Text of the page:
Getting Tested in Iraq

Morning Edition host Steve Inskeep and producer Jim Wallace arrived in Baghdad over the weekend. They've been reporting on security issues in Iraq and Steve has also been co-hosting Morning Edition from NPR's Baghdad bureau.

On the way into the country, Steve reports that he and Jim had to submit to a requirement that's been around for a while, but which, in the past, foreigners have been able to bypass with a little bribe. Foreign visitors now must submit to an AIDS test within 10 days of their arrival, or else they will be forbidden to leave the country. Steve writes:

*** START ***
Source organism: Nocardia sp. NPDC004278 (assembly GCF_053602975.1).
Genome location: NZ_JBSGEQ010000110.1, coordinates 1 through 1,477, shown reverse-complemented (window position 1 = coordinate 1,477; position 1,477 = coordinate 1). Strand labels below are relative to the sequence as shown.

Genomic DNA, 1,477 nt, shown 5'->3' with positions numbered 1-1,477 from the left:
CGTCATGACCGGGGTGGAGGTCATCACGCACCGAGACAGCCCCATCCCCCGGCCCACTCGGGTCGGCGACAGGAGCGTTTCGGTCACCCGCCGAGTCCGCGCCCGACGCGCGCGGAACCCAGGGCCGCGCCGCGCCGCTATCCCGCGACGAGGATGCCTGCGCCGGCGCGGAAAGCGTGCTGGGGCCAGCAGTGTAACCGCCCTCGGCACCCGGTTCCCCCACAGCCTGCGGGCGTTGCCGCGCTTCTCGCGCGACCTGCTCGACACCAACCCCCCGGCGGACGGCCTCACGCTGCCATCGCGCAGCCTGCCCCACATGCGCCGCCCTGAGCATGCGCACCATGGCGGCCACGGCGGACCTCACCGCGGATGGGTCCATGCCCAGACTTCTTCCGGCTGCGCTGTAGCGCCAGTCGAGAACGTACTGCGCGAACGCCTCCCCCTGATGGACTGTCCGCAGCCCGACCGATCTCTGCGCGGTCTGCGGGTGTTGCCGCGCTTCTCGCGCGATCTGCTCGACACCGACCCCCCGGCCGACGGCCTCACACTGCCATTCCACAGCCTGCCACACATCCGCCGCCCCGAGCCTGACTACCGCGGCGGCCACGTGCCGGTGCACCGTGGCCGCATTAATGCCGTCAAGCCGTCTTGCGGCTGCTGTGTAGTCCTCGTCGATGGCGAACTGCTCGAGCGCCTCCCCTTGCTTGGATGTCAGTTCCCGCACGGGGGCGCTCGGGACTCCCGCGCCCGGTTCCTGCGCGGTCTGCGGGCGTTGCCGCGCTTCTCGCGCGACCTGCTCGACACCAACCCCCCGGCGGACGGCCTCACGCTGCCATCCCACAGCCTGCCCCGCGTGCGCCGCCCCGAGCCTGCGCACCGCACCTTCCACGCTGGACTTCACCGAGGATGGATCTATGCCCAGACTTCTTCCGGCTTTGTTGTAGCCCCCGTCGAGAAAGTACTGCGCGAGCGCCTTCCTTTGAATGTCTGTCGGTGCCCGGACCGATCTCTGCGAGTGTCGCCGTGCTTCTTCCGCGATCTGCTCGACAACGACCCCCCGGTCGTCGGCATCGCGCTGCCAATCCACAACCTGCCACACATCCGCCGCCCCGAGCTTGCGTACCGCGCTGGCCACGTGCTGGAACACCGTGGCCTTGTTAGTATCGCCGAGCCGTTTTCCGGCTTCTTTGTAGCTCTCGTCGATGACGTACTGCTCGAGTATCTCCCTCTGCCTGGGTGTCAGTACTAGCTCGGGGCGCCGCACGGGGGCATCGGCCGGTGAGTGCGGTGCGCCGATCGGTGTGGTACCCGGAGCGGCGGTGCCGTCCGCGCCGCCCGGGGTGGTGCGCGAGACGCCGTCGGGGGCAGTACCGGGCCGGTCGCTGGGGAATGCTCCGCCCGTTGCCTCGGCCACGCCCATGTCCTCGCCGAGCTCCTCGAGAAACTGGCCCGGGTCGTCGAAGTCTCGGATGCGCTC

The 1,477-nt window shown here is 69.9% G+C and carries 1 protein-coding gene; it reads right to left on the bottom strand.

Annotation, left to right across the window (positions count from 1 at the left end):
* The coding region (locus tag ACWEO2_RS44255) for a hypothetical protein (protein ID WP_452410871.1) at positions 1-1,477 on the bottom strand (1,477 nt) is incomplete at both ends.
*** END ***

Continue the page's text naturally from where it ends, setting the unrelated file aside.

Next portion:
"Let's pause to admire the logic behind this law. First, Iraqis are not being tested, only foreigners. Second, you need not take a test to enter the country, only to leave. Obviously, Iraq is not trying to protect itself from AIDS: Iraq is trying to save the world from AIDS by confining all cases within Iraq! News organizations have lodged furious protests, calling the testing racist, invasive, useless, and worse; but the bottom line is that nobody wants to stay in this country a day longer than necessary. So we gave in. Our correspondent Peter Kenyon was heard to mutter, 'Freedom is on the march.'"

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